Angel Investing — Success or Failure ? Devil is in the (depressing) details
A few days back, as part of a group of angel investor friends; I got an opportunity to study the prospects of angel investing. This was being touted as a very attractive investing option, notwithstanding the controversy of angel investing tax in India. However, our research revealed that in spite of many rosy scenarios being painted of angel investments, one needs to dig deep to discover the devil in the (often depressing) details. The data points below are realistic but pretty depressing. All Indian data is on a pre-tax basis. So, the impact of angel tax if any will be further negative.
David S. Rose, Founder and CEO, Gust has been described as “the Father of Angel Investing in New York” by Crain’s New York Business, & a “world conquering entrepreneur” by BusinessWeek. He is a serial entrepreneur & Inc 500 CEO who chairs New York Angels, one of the most active angel investment groups . His verdict is “3 profitable exits out of 100 based on my personal investments in over 100 companies, New York Angels’ involvement in several hundred others and nearly two decades of familiarity with active angel investors”.
As per Apoorv Ranjan Sharma, co-founder of startup incubation platform Venture Catalysts; “Ratio of Indian startups getting Series A Funding as compared to US/ Chinese startups is 60%.” Hence, all US funding success hit ratios could be discounted by 60% for the Indian scenario. So, the 3 profitable exits out of 100 as mentioned above for the US context could become 2 in the Indian scenario.
Letsventure Survey of 200 Indian Angel Investors 2018 puts out the following statistics :
Angel investment portfolio companies who get follow-on funding : 20%
Angel investment portfolio companies who get exits : 7%
Average Exit Amount :100% of the principal invested.
Maximum Exit Amount : 300% of the principal invested.
IIT Madras India Venture Capital & Private Equity Report 2018 says that only 8% of 2381 Venture Capital (VC) & Private Equity (PE) companies in India received the 3rd round of funding
Inc Magazine says that “96% of businesses fail within 10 years”.
As per K. Vaitheeswaran, Founder of India’s 1st E-commerce company Fabmart (Indiaplaza); 95% of startups will fail”.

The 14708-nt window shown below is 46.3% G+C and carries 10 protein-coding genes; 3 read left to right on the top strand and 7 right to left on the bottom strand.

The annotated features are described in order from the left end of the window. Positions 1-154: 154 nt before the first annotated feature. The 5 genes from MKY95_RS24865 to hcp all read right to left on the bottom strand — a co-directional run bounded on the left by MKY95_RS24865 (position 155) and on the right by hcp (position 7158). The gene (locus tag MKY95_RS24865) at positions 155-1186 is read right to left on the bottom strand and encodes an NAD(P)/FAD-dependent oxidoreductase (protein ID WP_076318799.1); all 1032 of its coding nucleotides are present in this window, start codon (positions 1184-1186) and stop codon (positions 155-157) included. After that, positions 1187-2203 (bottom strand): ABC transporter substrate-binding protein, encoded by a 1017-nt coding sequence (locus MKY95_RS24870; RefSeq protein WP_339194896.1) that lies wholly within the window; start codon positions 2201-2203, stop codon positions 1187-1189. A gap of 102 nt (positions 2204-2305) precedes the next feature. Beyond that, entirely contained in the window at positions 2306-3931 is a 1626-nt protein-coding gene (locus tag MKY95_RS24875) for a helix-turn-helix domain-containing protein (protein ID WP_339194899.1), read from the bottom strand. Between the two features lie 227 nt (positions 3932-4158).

IBM Study of Indian startup ecosystem says that ” 90% of startups will fail”.
As per the Ahmedabad based EDI Global Entrepreneurship GEM 2016–17 Report, “India has highest business discontinuation rate of 26.4% in the world”.
Rajan Anandan , MD Google India & Angel Investor says “70% of business ventures will die”.
Andy Rachleff, President & CEO, Wealthfront & Stanford Graduate School of Business Professor, a 25 year Venture Capital veteran reveals that “Angel Investors don’t make money. 3% of Venture Capital firms generate 95% of the total industry returns.”
Other parameters to consider besides the above :
If one considers IPO (Initial Public Offer) listing as a success, then the ratio of Number of private listed companies in India (6000 +) to the total number of companies (1.1 Million plus) is only 0.6%.
If one considers brand recognition as a success, then the ratio of number of known brands in India (500) as compared to the total number of businesses (10 Million Goods & Services Tax (GST) registered ) is only 0.05%
We could go on and on with the above depressing metrics. The point is not whether the hit rate is 1 out of 100 or whether 1 out of 1000 businesses are successful. The point is how to strive to make the organizations where one has an interest in making them as globally successful as possible.
Experienced business entrepreneurs are well aware that striving to make a business successful is a thankless 24 x 365 job.
I call it running the marathon at the speed of a 100 meters race consistently.
Unfortunately, it is also not about business acumen. It is also about luck. An entrepreneur usually fights forces which are outside his or her control.
In conclusion, angel investing based on statistics presents a pretty dismal scenario. So, the next time someone convinces you to be an angel, do play the devil’s advocate and dig deeper into the data and convince yourself.
Happy angel investing & best of luck. (You as an angel will need all the devil’s luck).
Question : If I am seeking angel investment, what should I do ?
Answer : Find a customer willing to pay for your product or service. Paying customers are the best angels.
PS : The same advice also applies to angel investors. The best way you can help an angel investee company besides giving money is to use their products and services and give them valuable feedback and advice on the same.